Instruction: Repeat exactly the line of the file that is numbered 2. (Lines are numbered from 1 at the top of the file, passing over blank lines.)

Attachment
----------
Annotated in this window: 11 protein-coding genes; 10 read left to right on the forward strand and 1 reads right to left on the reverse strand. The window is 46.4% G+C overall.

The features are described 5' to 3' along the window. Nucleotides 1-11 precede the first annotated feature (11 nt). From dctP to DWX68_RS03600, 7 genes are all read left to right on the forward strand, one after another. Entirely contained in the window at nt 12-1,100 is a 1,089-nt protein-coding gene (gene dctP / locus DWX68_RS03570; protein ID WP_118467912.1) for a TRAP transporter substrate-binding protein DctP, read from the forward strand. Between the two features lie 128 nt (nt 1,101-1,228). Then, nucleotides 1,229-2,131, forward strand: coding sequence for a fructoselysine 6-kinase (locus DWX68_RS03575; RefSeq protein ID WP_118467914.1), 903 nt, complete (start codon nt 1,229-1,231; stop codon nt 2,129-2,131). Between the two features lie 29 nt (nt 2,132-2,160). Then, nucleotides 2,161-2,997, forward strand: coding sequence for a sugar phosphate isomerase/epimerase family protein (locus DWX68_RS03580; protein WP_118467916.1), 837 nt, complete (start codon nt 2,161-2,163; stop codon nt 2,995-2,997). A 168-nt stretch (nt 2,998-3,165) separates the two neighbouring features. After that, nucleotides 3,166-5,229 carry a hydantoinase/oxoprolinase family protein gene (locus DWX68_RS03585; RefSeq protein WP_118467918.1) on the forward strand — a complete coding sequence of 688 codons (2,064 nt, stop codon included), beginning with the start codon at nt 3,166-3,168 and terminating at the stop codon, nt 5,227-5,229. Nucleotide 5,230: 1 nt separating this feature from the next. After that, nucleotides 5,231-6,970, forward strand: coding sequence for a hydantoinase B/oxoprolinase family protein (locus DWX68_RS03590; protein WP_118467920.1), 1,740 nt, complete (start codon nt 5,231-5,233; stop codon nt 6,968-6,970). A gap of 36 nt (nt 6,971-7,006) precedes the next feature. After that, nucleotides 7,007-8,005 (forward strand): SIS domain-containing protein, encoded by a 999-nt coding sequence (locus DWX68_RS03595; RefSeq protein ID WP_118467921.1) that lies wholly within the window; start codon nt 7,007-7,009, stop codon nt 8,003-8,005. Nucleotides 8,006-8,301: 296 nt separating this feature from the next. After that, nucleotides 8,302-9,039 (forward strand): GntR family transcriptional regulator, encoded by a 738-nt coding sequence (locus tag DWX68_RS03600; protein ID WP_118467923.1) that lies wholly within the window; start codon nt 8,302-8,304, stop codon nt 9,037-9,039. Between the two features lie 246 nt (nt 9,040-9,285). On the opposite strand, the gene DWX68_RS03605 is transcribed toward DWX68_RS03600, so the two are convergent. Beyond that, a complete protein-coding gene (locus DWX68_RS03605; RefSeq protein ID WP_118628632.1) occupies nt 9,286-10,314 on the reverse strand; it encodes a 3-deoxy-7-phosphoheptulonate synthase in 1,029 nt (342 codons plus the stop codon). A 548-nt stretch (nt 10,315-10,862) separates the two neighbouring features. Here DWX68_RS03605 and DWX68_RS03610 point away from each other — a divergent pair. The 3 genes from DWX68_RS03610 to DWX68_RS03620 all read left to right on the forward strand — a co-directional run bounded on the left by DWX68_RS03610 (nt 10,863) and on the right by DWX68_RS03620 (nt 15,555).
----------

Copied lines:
The features are described 5' to 3' along the window. Nucleotides 1-11 precede the first annotated feature (11 nt). From dctP to DWX68_RS03600, 7 genes are all read left to right on the forward strand, one after another. Entirely contained in the window at nt 12-1,100 is a 1,089-nt protein-coding gene (gene dctP / locus DWX68_RS03570; protein ID WP_118467912.1) for a TRAP transporter substrate-binding protein DctP, read from the forward strand. Between the two features lie 128 nt (nt 1,101-1,228). Then, nucleotides 1,229-2,131, forward strand: coding sequence for a fructoselysine 6-kinase (locus DWX68_RS03575; RefSeq protein ID WP_118467914.1), 903 nt, complete (start codon nt 1,229-1,231; stop codon nt 2,129-2,131). Between the two features lie 29 nt (nt 2,132-2,160). Then, nucleotides 2,161-2,997, forward strand: coding sequence for a sugar phosphate isomerase/epimerase family protein (locus DWX68_RS03580; protein WP_118467916.1), 837 nt, complete (start codon nt 2,161-2,163; stop codon nt 2,995-2,997). A 168-nt stretch (nt 2,998-3,165) separates the two neighbouring features. After that, nucleotides 3,166-5,229 carry a hydantoinase/oxoprolinase family protein gene (locus DWX68_RS03585; RefSeq protein WP_118467918.1) on the forward strand — a complete coding sequence of 688 codons (2,064 nt, stop codon included), beginning with the start codon at nt 3,166-3,168 and terminating at the stop codon, nt 5,227-5,229. Nucleotide 5,230: 1 nt separating this feature from the next. After that, nucleotides 5,231-6,970, forward strand: coding sequence for a hydantoinase B/oxoprolinase family protein (locus DWX68_RS03590; protein WP_118467920.1), 1,740 nt, complete (start codon nt 5,231-5,233; stop codon nt 6,968-6,970). A gap of 36 nt (nt 6,971-7,006) precedes the next feature. After that, nucleotides 7,007-8,005 (forward strand): SIS domain-containing protein, encoded by a 999-nt coding sequence (locus DWX68_RS03595; RefSeq protein ID WP_118467921.1) that lies wholly within the window; start codon nt 7,007-7,009, stop codon nt 8,003-8,005. Nucleotides 8,006-8,301: 296 nt separating this feature from the next. After that, nucleotides 8,302-9,039 (forward strand): GntR family transcriptional regulator, encoded by a 738-nt coding sequence (locus tag DWX68_RS03600; protein ID WP_118467923.1) that lies wholly within the window; start codon nt 8,302-8,304, stop codon nt 9,037-9,039. Between the two features lie 246 nt (nt 9,040-9,285). On the opposite strand, the gene DWX68_RS03605 is transcribed toward DWX68_RS03600, so the two are convergent. Beyond that, a complete protein-coding gene (locus DWX68_RS03605; RefSeq protein ID WP_118628632.1) occupies nt 9,286-10,314 on the reverse strand; it encodes a 3-deoxy-7-phosphoheptulonate synthase in 1,029 nt (342 codons plus the stop codon). A 548-nt stretch (nt 10,315-10,862) separates the two neighbouring features. Here DWX68_RS03605 and DWX68_RS03610 point away from each other — a divergent pair. The 3 genes from DWX68_RS03610 to DWX68_RS03620 all read left to right on the forward strand — a co-directional run bounded on the left by DWX68_RS03610 (nt 10,863) and on the right by DWX68_RS03620 (nt 15,555).